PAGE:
Regardless of our politics, and where we stand of the issues of war and pacifism, we in the church are people of Immanuel. We are the people of the God who entered into our broken world and loved us enough to suffer for us and with us, even to the point of death on a cross. As a loving and Christ-like community of believers, we need to be willing to suffer with and for others in the way that Jesus has already done for us.

First it is important to remember that no two veterans share the same story. The experience of Dale the Marine drill instructor is vastly different from that of my stepfather. Every individual comes from a different family, a different part of the country, served in a different branch of the military, fulfilled different duties, and served at different times. Each man or woman has their own unique needs.

The best way to learn about a veteran’s needs is to listen to him or her. Some may be vocal, others are more reserved. When a veteran does talk about his or her experience, we must listen deeply and without emotionally flinching. I learned to practice being present in the conversation, and to receive whatever I heard without judgment. The Evangelical Lutheran Church in America has a very helpful resource titled “Care for Returning Veterans” that is available here.

God did not design us to destroy God’s image, and we must be clear on our theology of violence. Killing, whether in self-defense or not, causes deep wounds that often may be overlooked. For many who have been in combat, the recovery is long and painful. In addition to Shay’s Odysseus in America, William Mahedy’s Out of the Night: The Spiritual Journey of Vietnam Vets offers another worthy perspective on the matter.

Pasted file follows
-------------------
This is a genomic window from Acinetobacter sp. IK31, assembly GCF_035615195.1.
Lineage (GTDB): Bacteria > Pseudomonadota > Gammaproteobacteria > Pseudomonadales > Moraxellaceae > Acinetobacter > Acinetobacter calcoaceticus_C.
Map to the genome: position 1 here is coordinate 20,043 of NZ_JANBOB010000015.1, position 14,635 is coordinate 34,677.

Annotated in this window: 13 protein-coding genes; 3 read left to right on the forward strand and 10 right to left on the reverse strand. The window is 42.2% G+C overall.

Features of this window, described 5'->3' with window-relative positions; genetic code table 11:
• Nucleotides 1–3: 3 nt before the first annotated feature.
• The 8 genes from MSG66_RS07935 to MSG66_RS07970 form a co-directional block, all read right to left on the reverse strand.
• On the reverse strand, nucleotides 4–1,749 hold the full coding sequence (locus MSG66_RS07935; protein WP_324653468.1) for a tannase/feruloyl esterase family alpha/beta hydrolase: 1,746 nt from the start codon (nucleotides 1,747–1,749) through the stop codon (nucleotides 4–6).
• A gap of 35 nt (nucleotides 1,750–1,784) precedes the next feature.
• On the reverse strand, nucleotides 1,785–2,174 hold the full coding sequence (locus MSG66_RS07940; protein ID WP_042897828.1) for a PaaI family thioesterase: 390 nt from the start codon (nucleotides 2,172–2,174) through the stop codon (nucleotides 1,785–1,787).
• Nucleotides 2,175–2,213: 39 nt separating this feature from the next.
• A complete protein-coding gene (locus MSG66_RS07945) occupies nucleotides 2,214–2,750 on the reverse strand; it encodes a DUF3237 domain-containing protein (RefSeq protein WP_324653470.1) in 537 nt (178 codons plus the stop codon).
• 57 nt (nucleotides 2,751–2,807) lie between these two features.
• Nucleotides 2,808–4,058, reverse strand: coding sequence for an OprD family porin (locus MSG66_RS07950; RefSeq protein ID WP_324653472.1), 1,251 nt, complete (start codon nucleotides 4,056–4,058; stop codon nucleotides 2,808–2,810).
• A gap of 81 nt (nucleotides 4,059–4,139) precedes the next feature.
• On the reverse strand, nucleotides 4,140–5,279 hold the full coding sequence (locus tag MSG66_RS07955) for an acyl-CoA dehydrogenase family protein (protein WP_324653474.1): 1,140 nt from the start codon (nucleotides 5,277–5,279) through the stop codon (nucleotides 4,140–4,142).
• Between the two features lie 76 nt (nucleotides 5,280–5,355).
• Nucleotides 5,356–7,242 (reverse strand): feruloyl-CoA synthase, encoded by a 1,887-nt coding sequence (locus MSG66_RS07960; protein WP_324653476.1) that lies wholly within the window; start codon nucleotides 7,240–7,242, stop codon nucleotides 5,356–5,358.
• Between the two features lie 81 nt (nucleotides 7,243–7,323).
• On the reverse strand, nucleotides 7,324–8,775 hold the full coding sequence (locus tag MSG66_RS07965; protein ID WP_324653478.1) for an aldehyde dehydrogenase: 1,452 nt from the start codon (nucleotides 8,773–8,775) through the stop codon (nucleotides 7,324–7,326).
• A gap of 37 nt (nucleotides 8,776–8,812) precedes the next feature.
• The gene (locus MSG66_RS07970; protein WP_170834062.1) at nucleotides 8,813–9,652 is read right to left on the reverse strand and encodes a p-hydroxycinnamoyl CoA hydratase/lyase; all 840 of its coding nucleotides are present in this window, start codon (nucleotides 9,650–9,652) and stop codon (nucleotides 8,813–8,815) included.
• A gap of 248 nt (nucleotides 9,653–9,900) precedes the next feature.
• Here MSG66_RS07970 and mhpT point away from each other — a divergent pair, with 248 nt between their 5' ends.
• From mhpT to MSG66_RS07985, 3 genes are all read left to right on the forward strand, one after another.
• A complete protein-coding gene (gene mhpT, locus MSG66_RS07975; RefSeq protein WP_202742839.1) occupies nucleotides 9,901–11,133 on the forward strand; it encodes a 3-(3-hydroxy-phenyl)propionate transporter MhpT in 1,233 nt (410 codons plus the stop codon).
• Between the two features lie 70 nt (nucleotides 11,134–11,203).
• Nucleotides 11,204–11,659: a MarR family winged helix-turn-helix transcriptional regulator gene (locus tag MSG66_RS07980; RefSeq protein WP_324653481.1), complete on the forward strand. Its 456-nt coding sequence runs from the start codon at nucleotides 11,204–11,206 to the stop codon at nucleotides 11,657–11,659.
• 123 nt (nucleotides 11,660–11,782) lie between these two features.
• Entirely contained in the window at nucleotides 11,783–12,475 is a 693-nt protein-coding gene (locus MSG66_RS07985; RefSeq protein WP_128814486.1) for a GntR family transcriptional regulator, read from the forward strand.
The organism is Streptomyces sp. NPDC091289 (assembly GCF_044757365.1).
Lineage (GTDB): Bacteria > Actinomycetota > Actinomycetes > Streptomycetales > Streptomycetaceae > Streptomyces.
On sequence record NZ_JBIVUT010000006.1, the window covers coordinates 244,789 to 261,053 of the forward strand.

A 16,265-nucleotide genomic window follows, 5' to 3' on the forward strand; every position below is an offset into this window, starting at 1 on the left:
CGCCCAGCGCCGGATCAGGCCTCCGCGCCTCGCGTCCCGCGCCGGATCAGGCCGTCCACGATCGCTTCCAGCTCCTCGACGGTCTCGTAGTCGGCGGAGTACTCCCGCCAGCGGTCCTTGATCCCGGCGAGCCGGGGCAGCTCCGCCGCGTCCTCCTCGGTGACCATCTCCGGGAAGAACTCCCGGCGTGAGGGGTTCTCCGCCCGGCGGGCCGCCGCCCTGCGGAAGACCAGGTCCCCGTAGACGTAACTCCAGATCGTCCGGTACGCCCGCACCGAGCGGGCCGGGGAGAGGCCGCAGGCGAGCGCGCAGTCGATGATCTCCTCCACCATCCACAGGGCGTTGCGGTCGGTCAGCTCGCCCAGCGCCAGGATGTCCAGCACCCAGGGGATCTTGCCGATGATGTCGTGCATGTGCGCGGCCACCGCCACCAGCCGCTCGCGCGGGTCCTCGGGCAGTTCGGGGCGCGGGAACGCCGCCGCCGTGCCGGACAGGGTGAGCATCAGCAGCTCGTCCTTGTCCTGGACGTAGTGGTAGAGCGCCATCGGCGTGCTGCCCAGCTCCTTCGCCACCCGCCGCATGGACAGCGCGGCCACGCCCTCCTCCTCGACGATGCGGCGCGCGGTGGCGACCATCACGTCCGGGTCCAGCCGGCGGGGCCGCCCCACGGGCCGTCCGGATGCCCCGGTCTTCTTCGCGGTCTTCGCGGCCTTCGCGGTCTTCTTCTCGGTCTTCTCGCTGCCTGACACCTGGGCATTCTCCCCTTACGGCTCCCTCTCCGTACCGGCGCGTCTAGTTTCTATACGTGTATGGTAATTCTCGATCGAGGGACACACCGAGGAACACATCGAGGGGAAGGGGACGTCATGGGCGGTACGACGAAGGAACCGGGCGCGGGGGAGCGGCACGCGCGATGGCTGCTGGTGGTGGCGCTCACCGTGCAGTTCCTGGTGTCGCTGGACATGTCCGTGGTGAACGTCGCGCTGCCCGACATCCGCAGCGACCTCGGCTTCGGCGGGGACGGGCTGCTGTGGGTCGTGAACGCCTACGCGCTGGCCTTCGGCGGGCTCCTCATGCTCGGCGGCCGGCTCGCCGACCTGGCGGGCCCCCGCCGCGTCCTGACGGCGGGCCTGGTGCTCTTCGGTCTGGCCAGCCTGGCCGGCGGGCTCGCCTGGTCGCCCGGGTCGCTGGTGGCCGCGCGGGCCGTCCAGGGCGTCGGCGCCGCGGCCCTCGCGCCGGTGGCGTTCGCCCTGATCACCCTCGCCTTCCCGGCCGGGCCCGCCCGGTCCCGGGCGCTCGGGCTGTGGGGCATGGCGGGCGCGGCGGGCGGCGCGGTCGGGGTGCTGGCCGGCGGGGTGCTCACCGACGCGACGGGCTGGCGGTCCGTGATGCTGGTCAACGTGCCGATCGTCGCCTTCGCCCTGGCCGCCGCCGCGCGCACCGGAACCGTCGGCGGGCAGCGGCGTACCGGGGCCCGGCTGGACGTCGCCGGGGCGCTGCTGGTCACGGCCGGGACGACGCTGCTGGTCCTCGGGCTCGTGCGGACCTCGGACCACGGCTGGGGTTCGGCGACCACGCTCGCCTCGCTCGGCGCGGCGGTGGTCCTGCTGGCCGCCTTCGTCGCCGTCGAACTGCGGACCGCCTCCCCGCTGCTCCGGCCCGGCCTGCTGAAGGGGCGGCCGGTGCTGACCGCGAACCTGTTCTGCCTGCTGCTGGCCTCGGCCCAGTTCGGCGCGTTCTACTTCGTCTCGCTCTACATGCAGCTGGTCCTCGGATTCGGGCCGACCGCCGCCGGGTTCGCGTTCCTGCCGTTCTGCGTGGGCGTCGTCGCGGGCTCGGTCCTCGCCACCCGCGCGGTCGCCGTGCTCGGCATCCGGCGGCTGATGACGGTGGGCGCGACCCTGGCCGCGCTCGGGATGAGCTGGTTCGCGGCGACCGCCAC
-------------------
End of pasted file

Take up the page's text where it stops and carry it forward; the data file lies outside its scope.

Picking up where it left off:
As a church we must abandon the “crazy war vet” stereotype. While it is true that some veterans do suffer from mental illness and wrestle with bouts of rage, we must make space for them in the church. The church must be a community where veterans and others can take God to the mat like Jacob, repent like David, and cry out like Habakkuk. They need a community that puts down labels and exchanges them for hospitality.

I pray that as a church we can work toward better veteran ministry. As we engage in conversation about how we can be a better church for people who live in shame, guilt, and isolation, I pray that our pastors are prepared for a new generation of war veterans, and I pray for the time when we beat our swords into plowshares.

Michael Bingeman, originally from eastern Pennsylvania, is currently serving as the pastoral intern for Ceresco (Nebraska) Covenant Church. He plans to graduate from North Park Theological Seminary with a master of divinity and master of nonprofit administration degree in May 2014.